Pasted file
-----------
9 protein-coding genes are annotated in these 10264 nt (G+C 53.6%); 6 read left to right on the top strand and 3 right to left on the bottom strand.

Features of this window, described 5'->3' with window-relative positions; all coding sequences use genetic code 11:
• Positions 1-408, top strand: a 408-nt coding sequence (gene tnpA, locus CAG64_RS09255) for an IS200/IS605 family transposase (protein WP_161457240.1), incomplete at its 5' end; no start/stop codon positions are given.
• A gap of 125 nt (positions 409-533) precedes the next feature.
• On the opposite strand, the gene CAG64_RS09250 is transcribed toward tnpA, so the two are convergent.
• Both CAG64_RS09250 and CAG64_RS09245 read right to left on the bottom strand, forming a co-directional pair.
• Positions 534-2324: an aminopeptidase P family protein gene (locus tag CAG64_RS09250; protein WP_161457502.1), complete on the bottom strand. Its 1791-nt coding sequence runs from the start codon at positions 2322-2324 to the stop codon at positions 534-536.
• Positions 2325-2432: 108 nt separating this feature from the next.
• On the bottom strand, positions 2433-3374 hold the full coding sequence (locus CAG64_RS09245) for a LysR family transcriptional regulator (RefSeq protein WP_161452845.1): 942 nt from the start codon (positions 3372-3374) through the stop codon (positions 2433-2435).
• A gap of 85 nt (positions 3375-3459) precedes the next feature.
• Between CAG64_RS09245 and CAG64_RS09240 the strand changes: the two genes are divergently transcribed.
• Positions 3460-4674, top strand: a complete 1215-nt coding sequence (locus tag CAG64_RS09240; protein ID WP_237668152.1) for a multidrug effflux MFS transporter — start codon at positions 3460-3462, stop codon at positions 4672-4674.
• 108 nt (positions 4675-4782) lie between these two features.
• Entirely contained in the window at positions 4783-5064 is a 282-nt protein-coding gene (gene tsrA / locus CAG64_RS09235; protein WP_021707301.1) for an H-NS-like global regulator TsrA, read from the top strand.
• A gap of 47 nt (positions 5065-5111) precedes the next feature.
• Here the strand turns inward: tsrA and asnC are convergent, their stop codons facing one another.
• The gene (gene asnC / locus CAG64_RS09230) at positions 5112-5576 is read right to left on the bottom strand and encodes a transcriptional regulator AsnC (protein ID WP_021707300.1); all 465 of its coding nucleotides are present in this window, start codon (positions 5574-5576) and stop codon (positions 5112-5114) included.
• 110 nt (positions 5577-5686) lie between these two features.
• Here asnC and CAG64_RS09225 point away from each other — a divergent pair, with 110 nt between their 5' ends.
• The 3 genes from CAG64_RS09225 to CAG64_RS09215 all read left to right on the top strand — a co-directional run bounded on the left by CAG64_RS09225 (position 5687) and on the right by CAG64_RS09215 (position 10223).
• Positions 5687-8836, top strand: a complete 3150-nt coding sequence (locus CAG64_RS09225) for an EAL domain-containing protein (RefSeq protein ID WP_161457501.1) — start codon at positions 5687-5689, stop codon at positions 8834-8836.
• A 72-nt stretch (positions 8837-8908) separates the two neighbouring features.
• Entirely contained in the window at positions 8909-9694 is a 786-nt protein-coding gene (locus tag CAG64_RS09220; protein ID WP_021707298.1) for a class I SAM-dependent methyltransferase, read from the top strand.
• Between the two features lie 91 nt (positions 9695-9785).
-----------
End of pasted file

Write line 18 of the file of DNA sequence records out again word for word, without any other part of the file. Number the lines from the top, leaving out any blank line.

• 110 nt (positions 5577-5686) lie between these two features.